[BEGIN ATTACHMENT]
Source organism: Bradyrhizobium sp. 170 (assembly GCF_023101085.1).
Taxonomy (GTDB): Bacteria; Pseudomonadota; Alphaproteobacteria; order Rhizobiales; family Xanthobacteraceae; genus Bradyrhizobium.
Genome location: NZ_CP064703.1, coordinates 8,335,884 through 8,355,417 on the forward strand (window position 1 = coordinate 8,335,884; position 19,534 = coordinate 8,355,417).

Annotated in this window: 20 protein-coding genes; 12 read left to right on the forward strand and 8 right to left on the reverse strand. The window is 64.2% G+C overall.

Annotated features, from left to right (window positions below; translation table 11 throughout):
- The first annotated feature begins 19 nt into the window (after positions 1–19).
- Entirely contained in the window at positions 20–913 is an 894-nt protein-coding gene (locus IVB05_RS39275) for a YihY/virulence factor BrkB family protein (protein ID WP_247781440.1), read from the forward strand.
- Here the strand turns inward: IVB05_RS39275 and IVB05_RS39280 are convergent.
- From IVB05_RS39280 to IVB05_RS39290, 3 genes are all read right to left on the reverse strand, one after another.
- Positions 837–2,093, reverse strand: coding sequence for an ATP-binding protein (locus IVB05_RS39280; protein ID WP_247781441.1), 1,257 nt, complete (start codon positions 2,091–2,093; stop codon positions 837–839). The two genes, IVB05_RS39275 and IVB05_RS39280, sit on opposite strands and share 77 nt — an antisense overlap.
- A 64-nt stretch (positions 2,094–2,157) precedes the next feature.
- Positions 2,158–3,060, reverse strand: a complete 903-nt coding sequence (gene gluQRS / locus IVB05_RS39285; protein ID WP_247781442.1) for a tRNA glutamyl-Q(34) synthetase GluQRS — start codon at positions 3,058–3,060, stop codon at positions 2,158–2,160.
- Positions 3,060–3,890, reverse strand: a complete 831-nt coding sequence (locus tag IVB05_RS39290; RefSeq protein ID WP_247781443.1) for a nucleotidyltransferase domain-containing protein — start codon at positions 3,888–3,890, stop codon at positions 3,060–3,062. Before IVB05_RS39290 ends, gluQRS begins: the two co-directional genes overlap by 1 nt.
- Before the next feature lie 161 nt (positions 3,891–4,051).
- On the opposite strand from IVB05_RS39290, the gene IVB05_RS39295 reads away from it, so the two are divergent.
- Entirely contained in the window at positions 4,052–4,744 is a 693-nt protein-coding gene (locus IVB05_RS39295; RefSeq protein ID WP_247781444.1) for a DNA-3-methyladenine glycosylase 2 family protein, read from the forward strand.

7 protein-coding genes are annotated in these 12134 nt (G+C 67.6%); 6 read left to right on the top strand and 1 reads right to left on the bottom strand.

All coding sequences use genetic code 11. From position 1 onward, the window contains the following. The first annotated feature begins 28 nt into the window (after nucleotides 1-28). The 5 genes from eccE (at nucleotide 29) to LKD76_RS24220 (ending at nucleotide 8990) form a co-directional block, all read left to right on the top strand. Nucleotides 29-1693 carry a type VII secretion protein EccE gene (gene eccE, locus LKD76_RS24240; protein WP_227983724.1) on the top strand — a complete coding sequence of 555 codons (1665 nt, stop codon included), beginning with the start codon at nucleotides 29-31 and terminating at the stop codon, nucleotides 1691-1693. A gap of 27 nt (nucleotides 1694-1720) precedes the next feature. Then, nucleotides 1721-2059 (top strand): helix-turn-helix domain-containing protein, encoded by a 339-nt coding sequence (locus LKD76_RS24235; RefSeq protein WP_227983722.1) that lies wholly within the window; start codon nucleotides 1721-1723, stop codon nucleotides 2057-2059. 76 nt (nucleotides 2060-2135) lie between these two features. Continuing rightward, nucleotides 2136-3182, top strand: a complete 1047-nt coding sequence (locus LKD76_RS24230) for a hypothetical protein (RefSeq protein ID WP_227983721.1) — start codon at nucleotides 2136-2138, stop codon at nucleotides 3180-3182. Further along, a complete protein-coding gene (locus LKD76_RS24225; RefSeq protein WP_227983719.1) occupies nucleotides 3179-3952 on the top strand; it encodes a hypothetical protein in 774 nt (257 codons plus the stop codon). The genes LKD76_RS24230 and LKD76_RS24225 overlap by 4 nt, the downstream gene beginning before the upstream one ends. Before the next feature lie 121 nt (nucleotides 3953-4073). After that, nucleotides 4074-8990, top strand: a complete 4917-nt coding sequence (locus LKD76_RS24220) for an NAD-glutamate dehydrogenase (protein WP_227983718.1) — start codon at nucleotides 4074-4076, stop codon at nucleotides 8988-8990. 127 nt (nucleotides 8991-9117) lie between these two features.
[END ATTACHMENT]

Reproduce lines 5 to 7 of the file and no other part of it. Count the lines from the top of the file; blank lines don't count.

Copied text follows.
Annotated features, from left to right (window positions below; translation table 11 throughout):
- The first annotated feature begins 19 nt into the window (after positions 1–19).
- Entirely contained in the window at positions 20–913 is an 894-nt protein-coding gene (locus IVB05_RS39275) for a YihY/virulence factor BrkB family protein (protein ID WP_247781440.1), read from the forward strand.